Tag Archives: art theory

#Frieze,#KatySiegel, materiality, representation, translation

Listening to Katy Siegel’s talk on ‘The Luxury of Incommensurability’ at Frieze ’11 caused me to ponder a little further on acts of translation (the ‘t’ element of a/r/tography to followers of this blog).

The mainspring of Katy’s fascinating and informed lecture was the relationship between material and representation. Katy argued for an analysis of art history that embraced the influence of politics and social cultures; such that defenders of a dichotomy between material and representation were themselves products of the dichotomous Cold War era (think good/bad, black/white, them/us, material/representation). She argued that the ‘Luxury of Incommensurability’ was the (post?) postmodern ability to hold “two thoughts in mind at the same time” (i.e. to listen to the materiality of paint, canvas et cetera, whilst at the same time comprehending the represented). She argued that contemporary greats such as Richter, Freud and Twombly were masters of this luxury, and that this demonstrated a separation between art and the political and social spheres.

I found myself disagreeing on a few points. To take the latter first, I think it rather more likely that contemporary artists are still reflecting political and social influences in their works (how could they not?). It’s just that the politics of our day is diverse, post-structural, multi-perspectival, eclectic and a tad more unmasked. This is what is reflected in Richter’s appropriation of the photographic and its disruption, and in Freud’s and Twombly’s communication of the qualities of the represented through materiality.

Secondly, I’m not convinced that there ever really was a dichotomy between material and representation in the eyes of anyone other than a few art critics and theorists. Confronted with a Michelangelo, despite his uncanny mimetic abilities, has anyone ever been duped into forgetting the material of what is represented? And there are many examples of more ‘unfinished’ or deliberately imperfect pre-Modernist artworks which would seem to be intended to draw the viewer’s attention to the ‘incommensurability’ of both material and representation, and deny the restriction of art to mimesis.

David in all his materiality

David in all his materiality

Surely the popularity of contemporary art is premised on an enjoyment of the suspension of disbelief (which the artist must persuade is worth the effort), and/or the marvel of the mechanics of the artist’s technical achievement, and/or play on contrary positions, as in Found Art. It is this latter move that demonstrates the more sophisticated, multi-perspectival position that is reflective of our socio-economic times.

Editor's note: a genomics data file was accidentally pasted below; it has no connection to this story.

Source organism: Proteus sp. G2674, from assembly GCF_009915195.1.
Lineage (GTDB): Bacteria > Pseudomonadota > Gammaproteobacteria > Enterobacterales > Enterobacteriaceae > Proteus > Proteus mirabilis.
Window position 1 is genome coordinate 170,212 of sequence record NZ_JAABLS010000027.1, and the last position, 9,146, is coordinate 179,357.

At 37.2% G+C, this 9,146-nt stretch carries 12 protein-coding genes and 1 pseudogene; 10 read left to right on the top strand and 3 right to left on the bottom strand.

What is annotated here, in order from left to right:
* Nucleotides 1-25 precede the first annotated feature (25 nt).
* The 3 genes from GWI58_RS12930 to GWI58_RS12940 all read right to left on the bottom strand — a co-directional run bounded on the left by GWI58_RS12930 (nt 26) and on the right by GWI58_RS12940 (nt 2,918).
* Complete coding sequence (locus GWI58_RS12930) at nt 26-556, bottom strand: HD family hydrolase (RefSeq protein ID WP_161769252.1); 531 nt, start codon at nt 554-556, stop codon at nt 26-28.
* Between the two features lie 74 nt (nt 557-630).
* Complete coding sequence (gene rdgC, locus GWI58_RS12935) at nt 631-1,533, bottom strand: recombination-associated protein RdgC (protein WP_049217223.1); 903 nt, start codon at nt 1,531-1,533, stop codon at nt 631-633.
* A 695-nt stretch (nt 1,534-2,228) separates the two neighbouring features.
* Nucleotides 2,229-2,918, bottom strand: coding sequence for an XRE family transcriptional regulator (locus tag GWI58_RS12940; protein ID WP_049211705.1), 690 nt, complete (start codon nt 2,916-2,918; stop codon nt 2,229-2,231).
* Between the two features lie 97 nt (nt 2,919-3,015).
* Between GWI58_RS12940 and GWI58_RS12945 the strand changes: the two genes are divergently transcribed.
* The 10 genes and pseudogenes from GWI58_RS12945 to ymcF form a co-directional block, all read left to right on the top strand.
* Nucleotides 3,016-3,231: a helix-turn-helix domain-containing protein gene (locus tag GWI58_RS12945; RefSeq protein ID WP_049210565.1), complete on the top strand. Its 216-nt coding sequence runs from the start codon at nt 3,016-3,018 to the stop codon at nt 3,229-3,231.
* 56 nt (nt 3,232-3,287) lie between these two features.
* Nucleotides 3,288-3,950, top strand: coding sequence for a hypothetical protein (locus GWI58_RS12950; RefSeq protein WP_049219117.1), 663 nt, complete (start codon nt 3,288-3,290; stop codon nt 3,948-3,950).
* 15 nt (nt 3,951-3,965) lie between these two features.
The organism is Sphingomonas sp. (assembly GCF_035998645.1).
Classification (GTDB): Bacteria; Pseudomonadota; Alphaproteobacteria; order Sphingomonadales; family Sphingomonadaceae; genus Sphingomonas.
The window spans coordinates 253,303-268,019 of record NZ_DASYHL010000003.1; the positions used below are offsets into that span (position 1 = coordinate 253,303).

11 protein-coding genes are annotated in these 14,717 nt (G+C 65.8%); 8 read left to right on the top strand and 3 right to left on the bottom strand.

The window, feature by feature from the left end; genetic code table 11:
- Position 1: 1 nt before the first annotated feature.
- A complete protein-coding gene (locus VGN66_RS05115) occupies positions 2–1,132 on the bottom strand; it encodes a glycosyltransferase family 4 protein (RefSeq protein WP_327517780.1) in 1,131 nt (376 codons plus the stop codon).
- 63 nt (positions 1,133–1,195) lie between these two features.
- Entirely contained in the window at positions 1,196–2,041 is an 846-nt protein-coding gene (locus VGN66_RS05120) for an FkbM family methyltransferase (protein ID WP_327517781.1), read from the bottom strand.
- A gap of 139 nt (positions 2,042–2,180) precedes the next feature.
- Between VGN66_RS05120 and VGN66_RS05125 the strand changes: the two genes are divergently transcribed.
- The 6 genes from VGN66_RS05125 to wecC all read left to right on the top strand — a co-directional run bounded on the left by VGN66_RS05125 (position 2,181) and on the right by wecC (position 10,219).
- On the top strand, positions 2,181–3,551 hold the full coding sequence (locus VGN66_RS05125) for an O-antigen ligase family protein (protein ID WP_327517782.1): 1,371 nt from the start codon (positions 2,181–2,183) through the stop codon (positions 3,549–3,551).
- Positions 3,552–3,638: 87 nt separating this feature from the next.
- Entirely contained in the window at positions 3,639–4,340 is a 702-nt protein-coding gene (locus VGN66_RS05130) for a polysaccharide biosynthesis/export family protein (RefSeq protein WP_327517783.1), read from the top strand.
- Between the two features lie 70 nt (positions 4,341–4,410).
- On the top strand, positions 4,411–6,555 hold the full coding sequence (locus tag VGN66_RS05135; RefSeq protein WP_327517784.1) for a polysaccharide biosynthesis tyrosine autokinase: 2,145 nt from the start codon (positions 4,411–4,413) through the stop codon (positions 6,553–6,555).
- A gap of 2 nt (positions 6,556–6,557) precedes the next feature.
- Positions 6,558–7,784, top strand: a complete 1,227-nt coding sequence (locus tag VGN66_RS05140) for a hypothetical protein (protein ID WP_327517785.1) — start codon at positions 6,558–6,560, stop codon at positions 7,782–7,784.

'Rug',MadeIn Company, 2011, at Frieze 2011

'Rug',MadeIn Company, 2011, at Frieze 2011

Darren Lago 'Mickey de Balzac' (grand) 2009-11. Self-coloured cast glass, reinforced plastic, Frieze 2011

Darren Lago 'Mickey de Balzac' (grand) 2009-11. Self-coloured cast glass, reinforced plastic, Frieze 2011

Siegel is right to refer to this as a luxury, since I’m not sure this postmodern turn has been so wholeheartedly understood by other audiences. Take the case of languages/linguistics. Since the 1950’s linguists such as J.L. Austin, Searle and their followers have argued for an understanding of the gaps between material and representation (the signified and the signifier if you’re a fan of Saussure). These gaps are vital to an appreciation of what may be lost and gained in communication, and more so in translation. Yet not a decade ago I prompted a storm of protest by referencing these gaps in a paper presented to a conference of legal translators and interpreters at the United Nations. One woman screamed at me that there were of course direct equivalents between languages; that water was l’eau was agua et cetera, and that consequently the act of translation was as pure as a mountain stream. (And these are the professionals!)

Of course, at one level, water is eau, but at many others it is not. When I think of water, it is British water. It comes from a tap, is a certain chilly temperature, it is derived from the limestone hills around where I lived as a child and has a slightly chlorinated taste. This is my prototypical water. When I encounter the word, this is what I taste. My prototypical eau is salty, comes from a bottle that has been purchased and is quaffed in the dusty, yellow-infused heat of France. I’m sure both your water and your eau differ from mine.

Language, and therefore translation, simultaneously represent and can never account for all these personal understandings and nuances. Yet I think the vast majority of people expect them to, and naively believe that they do. They are unaware of the materiality of the representation. Even in our multi-lingual, multi-cultural (post) postmodern society. But an understanding and acknowledgement of the lacks, gaps and unintended gains inherent in communication and in processes of translation are necessary in order to move towards the luxurious position of embracing and understanding the incommensurability of language.

This is why I recently entered the InsideArts poetry translation competition, with a translation of a sign language poem into written English. My interest is in the huge discrepancy between material and re-presentation in this case. The materialities of source and target texts are so different that the gaps, cracks and additions inherent in the act of translation cannot be smoothed over (even by a UN translator), and we are forced to address incommensurability head on.

What emerges? More in the next blog……

Can someone please tell me how to write # art?

Thanks to the gorgeous Howard Hardiman (http://www.cutebutsad.co.uk/ and http://www.thelengths.com/), I cycled to the Post Office depot this morning to collect my pristine copy of John Berger’s ‘Bento’s Sketchbook’. (http://www.versobooks.com/books/982-bentos-sketchbook)